In the United States, March is annually recognized as Endometriosis Awareness Month. Endometriosis affects one in ten women and is often very difficult to diagnose. Given the profound impact that endometriosis can have on a woman’s fertility, that this is a disease which, we’ve spoken to two incredibly esteemed reproductive endocrinologists and fierce infertility advocates, Dr. Lora Shahine and Dr. Serena Chen, to cover the basics and help raise awareness around this disease.
What is endometriosis, exactly, and what causes it?
Dr. Shahine: Endometriosis is a common health condition in which endometrial tissue, which normally lines the uterus, develops outside of the uterine cavity in abnormal locations such as the ovaries, fallopian tubes, and abdominal cavity. Unfortunately, no one knows exactly what causes endometriosis. Theories include retrograde menstrual flow (endometrial tissue flowing backward through the fallopian tubes and implanting in the pelvis), genetic factors, immune issues, and possibly hormone imbalances.
How early can a woman detect that she has endometriosis?
Dr. Shahine: Endometriosis can be detected early in life but not usually until after menstrual cycles begin.
Is endo common in adolescents or do symptoms only present itself later?
Dr. Shahine: There is no definitive way to know how many women have endometriosis and therefore no way to know how often it starts for young women. Some women who have endometriosis have no symptoms, some women with painful periods and pain with intercourse (common warning signs) can be dismissed by family, friends, and medical providers as having ‘cramps’ and hearing from others ‘aren’t all periods painful?’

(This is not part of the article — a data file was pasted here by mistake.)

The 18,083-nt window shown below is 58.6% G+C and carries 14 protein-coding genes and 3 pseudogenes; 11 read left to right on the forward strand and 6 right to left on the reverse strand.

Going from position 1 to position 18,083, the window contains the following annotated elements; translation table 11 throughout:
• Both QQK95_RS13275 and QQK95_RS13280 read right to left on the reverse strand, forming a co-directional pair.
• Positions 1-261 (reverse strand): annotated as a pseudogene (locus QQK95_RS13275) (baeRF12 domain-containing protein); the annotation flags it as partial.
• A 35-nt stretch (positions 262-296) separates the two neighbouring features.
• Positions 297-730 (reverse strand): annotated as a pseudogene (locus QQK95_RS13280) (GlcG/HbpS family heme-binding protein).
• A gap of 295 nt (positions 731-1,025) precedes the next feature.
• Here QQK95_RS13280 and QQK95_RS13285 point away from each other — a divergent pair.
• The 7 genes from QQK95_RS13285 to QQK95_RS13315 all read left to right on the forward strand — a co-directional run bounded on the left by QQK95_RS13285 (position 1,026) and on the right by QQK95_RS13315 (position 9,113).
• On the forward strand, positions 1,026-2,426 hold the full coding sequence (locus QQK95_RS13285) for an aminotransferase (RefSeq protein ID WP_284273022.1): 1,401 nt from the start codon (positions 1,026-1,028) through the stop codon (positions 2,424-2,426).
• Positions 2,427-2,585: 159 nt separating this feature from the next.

Why is it so difficult to diagnose?
Dr. Shahine: The only way to definitively diagnose endometriosis is with a laparoscopic surgical procedure in which the trained surgeon can recognize the implants and often obtain samples for testing in the pathology lab. Other signs that suggest endometriosis can be scarring felt by a doctor during a pelvic exam or collections of endometriosis seen on ovaries with a pelvic ultrasound (the structures are called endometriomas).
Approximately, how many women are diagnosed with it and do you have an idea of how many people may have it but have not been properly diagnosed?
Dr. Shahine: Researchers believe that at least 11% of reproductive age women have endometriosis – this is 6.5 million women in the United States.
What happens if you don’t get an early diagnosis?
Dr. Chen: As Dr. Shahine explained, cells from the lining of the uterus, known as the endometrium, instead of growing in the uterus, where they are supposed to – they grow outside of the uterus, most commonly in the pelvis. These implants can cause inflammation, scarring and pain. This is why the sooner we can catch it and address it, we can ideally prevent any additional damage this scarring can create.
Additionally, Endometriosis is generally considered a benign disease. However, several studies suggest that endometriosis may indicate a potential slightly increased risk for ovarian cancer, which can be reduced by pregnancy and or suppression of ovulation with birth control pills. This is another reason to try and see a doctor sooner rather than later to be on the safe side.
What should an endometriosis patient look for in her medical care and/or doctor?
Dr. Chen: Being proactive and educating yourself as much as possible about endometriosis and tracking your symptoms is the first step. That way, when you meet with an OB/GYN or fertility specialist, you can best communicate what you’ve been experiencing. You also want a doctor who can walk you through all of your options, whether it’s a medical approach, a surgical approach or IVF (if you’re trying to conceive) or even more holistic approaches. In general, you want someone you feel comfortable with, who works on your treatment plan collaboratively.